My favorite books out of the 50 books (~18,000 pages) that I read in 2022:
Terra Ignota Quartet (Too Like the Lightning, Seven Surrenders, The Will to Battle, Perhaps the Stars) — A fascinating unlike-anything-else romp through a sci-fi 25th century well-seasoned with 18th-century philosophy tied together with a page-turning plot set in a compelling and meticulously built world. One of those series that sticks with you long after you finish.
Eversion — “A ship is a dream of whispers.” A beautifully crafted tale that unfolds, bit by bit, and reveals more and more as it continues until everything comes together satisfyingly at the end.
The Door — Finely carved prose; almost austere, yet perfectly descriptive; utterly economical with words. Incredible characterization, introspection, and depth. “I know now, what I didn’t then, that affection can’t always be expressed in calm, orderly, articulate ways; and that one cannot prescribe the form it should take for anyone else.”
A Distant Mirror: The Calamitous 14th Century — A raging plague, social upheaval, and an uncertain future. COVID-19? No. The Black Death and the 14th Century. This surprisingly gripping history uses the lens of a medieval French nobleman’s trials and travails as a way to explore all aspects of the 14th century. Technology has changed, but humans have not. Deeply insightful, on aspects both mundane and profound.
The Origins of Totalitarianism — A rich, sobering book, filled with deep insights about human nature, societies, governments, anti-Semitism, imperialism, and totalitarianism. It remains relevant today.
The Cold War: A New History — A swift survey of the entire Cold War, from its emergent beginnings to its unexpectedly quiescent ending.
Truman — Truman is thus far the only human to ever authorize the use of atomic weapons in warfare (and may that long continue to be the case). He did not shy away from making tough decisions: “I am here to make decisions and whether they prove right or wrong I am going to make them.” This book paints a nuanced, complex portrait of a humble, diligent, courageous, and deeply honorable man.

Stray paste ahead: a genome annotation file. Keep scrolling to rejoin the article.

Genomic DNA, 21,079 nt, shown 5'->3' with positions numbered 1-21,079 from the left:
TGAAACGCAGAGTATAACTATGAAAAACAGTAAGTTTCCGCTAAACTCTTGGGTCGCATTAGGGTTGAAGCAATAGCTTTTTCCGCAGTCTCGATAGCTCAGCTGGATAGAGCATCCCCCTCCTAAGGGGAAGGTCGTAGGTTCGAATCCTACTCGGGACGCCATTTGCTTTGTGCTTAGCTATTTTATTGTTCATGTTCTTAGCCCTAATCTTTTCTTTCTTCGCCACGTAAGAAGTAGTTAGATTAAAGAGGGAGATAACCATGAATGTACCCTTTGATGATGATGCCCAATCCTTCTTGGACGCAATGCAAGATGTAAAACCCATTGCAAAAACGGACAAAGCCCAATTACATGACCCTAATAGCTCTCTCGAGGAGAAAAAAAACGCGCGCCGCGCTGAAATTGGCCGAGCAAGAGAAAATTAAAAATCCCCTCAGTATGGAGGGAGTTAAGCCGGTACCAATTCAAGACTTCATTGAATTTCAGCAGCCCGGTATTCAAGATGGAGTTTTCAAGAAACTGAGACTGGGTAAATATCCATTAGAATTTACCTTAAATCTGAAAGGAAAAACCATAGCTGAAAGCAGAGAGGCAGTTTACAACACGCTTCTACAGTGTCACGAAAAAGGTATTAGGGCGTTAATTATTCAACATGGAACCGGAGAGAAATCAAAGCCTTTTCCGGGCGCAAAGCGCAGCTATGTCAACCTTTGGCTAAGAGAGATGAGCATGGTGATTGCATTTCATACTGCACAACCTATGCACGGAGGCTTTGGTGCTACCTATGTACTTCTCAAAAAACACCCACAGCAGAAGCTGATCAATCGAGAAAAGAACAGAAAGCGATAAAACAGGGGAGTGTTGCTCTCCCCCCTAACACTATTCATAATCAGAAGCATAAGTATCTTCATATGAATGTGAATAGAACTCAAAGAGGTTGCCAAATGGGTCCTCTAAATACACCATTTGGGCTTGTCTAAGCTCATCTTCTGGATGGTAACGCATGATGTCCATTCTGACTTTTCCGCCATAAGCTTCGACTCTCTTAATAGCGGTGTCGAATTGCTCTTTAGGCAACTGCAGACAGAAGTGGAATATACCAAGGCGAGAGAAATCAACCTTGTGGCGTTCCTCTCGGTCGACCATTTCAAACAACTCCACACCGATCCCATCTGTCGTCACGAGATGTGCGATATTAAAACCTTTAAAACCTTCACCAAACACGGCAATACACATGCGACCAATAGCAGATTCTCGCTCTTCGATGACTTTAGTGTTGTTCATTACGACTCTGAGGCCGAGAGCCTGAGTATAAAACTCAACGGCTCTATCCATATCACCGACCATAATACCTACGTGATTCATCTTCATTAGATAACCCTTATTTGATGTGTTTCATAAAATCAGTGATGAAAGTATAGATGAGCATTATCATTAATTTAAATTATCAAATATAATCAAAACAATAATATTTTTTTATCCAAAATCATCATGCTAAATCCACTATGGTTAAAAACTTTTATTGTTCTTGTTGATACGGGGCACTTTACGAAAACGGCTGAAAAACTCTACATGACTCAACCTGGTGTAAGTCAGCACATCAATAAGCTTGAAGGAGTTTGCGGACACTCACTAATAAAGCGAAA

Napoleon — Perhaps the polar opposite of Truman, Napoleon also did not shy away from making tough decisions. This book tells the tale of how he navigated the storm of the French Revolution, became Emperor, remade France, conquered Europe, and lost everything.
Economics and Politics
Leadership: Six Studies in World Strategy — Compelling evaluations of the leadership strategies of several world leaders in the second half of the 20th century, as viewed by a long-serving diplomat who, to varying degrees, encountered and worked with them.
The End of the World is Just the Beginning — A blistering look at the decline of globalization and how the world might fall apart in the decades to come. (Spoiler alert: America will be fine, if it doesn’t self-destruct).
Business and Leadership
Range: Why Generalists Triumph in a Specialized World — A thought-provoking book about the nature of creativity, learning, and innovation, emphasizing the importance of being able to draw analogies across diverse fields.
The Scout Mindset — This book compellingly answers the question of how we can better equip ourselves to see, think, and act rationally.
Never Split the Difference — Written by a former FBI hostage negotiator, argues that successful negotiation is predicated on emotional understanding, not logic. Outlines a set of effective negotiation tactics emphasizing curiosity and humility.
Strategy and Product Management
The Innovator’s Solution — Why is it so hard for big, successful companies to continue to innovate? This book analyzes the challenge and offers some potential solutions.
Build: An Unorthodox Guide to Making Things Worth Making — A heartfelt collection of insightful business lessons that achieves its goal of being a “mentor-in-a-book.” Contains perhaps the best articulation of what it is to be a great product manager: “[a] needle in a haystack. An almost impossible combination of structured thinker and visionary leader, with incredible passion but also firm follow-through, who’s a vibrant people person but fascinated by technology, an incredible communicator who can work with engineering and think through marketing and not forget the business model, the economics, profitability, PR. They have to be pushy but with a smile, to know when to hold fast and when to let one slide. They’re incredibly rare. Incredibly precious. And they can and will help your business go exactly where it needs to go.”
The Four Steps to the Epiphany — Ancient (it came out in 2005) but offers timeless insights into how to create a product that people want, and, just as importantly, a business that can build and sell that product.
The Crux — How do you actually craft a good strategy for a business? What does that even mean? This book delves into exploring and answering that question, building on the author’s previous Good Strategy Bad Strategy by focusing on the actual mechanics of coming up with and developing a strategy in the first place.
The Blank Slate — Compellingly argues for epistemic humility given our nature as biological creatures.
Pieces of the Action — This book offers a reflective look back at how to create, design, and drive complex organizations to accomplish great things. The author, Vannevar Bush, was a key figure in creating both the Manhattan Project and the National Science Foundation.